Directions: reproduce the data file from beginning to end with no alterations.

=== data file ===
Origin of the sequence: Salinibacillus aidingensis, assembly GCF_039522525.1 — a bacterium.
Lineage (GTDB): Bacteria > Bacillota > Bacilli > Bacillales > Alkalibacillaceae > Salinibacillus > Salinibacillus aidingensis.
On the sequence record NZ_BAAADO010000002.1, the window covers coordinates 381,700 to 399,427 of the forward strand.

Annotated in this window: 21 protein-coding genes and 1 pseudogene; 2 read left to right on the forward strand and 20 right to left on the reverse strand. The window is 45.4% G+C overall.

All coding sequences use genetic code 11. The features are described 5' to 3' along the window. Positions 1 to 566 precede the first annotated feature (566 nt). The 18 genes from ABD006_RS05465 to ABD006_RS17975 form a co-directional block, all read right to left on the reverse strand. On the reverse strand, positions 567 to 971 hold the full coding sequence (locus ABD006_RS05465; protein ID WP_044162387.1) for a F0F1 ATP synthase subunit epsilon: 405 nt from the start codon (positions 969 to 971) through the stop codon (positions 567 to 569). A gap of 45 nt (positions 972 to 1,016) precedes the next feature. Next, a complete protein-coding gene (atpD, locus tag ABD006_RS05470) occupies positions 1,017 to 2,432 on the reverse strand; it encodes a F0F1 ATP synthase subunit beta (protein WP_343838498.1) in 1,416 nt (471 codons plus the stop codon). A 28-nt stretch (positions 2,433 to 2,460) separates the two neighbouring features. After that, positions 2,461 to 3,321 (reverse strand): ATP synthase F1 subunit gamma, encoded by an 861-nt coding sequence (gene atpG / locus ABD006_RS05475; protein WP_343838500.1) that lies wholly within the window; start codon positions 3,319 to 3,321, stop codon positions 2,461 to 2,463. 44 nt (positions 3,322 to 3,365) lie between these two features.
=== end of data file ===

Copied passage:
Origin of the sequence: Salinibacillus aidingensis, assembly GCF_039522525.1 — a bacterium.
Lineage (GTDB): Bacteria > Bacillota > Bacilli > Bacillales > Alkalibacillaceae > Salinibacillus > Salinibacillus aidingensis.
On the sequence record NZ_BAAADO010000002.1, the window covers coordinates 381,700 to 399,427 of the forward strand.

Annotated in this window: 21 protein-coding genes and 1 pseudogene; 2 read left to right on the forward strand and 20 right to left on the reverse strand. The window is 45.4% G+C overall.

All coding sequences use genetic code 11. The features are described 5' to 3' along the window. Positions 1 to 566 precede the first annotated feature (566 nt). The 18 genes from ABD006_RS05465 to ABD006_RS17975 form a co-directional block, all read right to left on the reverse strand. On the reverse strand, positions 567 to 971 hold the full coding sequence (locus ABD006_RS05465; protein ID WP_044162387.1) for a F0F1 ATP synthase subunit epsilon: 405 nt from the start codon (positions 969 to 971) through the stop codon (positions 567 to 569). A gap of 45 nt (positions 972 to 1,016) precedes the next feature. Next, a complete protein-coding gene (atpD, locus tag ABD006_RS05470) occupies positions 1,017 to 2,432 on the reverse strand; it encodes a F0F1 ATP synthase subunit beta (protein WP_343838498.1) in 1,416 nt (471 codons plus the stop codon). A 28-nt stretch (positions 2,433 to 2,460) separates the two neighbouring features. After that, positions 2,461 to 3,321 (reverse strand): ATP synthase F1 subunit gamma, encoded by an 861-nt coding sequence (gene atpG / locus ABD006_RS05475; protein WP_343838500.1) that lies wholly within the window; start codon positions 3,319 to 3,321, stop codon positions 2,461 to 2,463. 44 nt (positions 3,322 to 3,365) lie between these two features.